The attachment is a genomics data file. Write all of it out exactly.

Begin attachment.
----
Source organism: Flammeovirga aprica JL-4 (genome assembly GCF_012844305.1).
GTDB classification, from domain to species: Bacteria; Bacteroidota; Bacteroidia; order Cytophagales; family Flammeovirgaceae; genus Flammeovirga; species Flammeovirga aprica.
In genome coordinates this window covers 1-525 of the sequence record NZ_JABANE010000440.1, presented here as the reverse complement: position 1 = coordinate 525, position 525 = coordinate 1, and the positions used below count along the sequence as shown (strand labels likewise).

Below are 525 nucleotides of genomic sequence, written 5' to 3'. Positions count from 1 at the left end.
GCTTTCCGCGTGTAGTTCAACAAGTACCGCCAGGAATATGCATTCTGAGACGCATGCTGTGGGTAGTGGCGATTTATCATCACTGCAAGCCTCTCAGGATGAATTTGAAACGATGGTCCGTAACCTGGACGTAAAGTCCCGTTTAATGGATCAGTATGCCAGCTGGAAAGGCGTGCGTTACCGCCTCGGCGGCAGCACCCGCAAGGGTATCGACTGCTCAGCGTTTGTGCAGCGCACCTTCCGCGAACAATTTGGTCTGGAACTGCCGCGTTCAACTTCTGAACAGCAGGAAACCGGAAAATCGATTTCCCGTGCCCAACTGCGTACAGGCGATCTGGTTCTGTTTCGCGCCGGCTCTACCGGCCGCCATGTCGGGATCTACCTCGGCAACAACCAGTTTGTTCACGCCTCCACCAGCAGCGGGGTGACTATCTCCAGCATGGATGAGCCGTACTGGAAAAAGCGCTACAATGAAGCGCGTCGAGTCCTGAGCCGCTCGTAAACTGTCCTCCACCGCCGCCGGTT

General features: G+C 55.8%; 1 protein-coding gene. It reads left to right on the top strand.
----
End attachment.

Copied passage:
Source organism: Flammeovirga aprica JL-4 (genome assembly GCF_012844305.1).
GTDB classification, from domain to species: Bacteria; Bacteroidota; Bacteroidia; order Cytophagales; family Flammeovirgaceae; genus Flammeovirga; species Flammeovirga aprica.
In genome coordinates this window covers 1-525 of the sequence record NZ_JABANE010000440.1, presented here as the reverse complement: position 1 = coordinate 525, position 525 = coordinate 1, and the positions used below count along the sequence as shown (strand labels likewise).

Below are 525 nucleotides of genomic sequence, written 5' to 3'. Positions count from 1 at the left end.
GCTTTCCGCGTGTAGTTCAACAAGTACCGCCAGGAATATGCATTCTGAGACGCATGCTGTGGGTAGTGGCGATTTATCATCACTGCAAGCCTCTCAGGATGAATTTGAAACGATGGTCCGTAACCTGGACGTAAAGTCCCGTTTAATGGATCAGTATGCCAGCTGGAAAGGCGTGCGTTACCGCCTCGGCGGCAGCACCCGCAAGGGTATCGACTGCTCAGCGTTTGTGCAGCGCACCTTCCGCGAACAATTTGGTCTGGAACTGCCGCGTTCAACTTCTGAACAGCAGGAAACCGGAAAATCGATTTCCCGTGCCCAACTGCGTACAGGCGATCTGGTTCTGTTTCGCGCCGGCTCTACCGGCCGCCATGTCGGGATCTACCTCGGCAACAACCAGTTTGTTCACGCCTCCACCAGCAGCGGGGTGACTATCTCCAGCATGGATGAGCCGTACTGGAAAAAGCGCTACAATGAAGCGCGTCGAGTCCTGAGCCGCTCGTAAACTGTCCTCCACCGCCGCCGGTT

General features: G+C 55.8%; 1 protein-coding gene. It reads left to right on the top strand.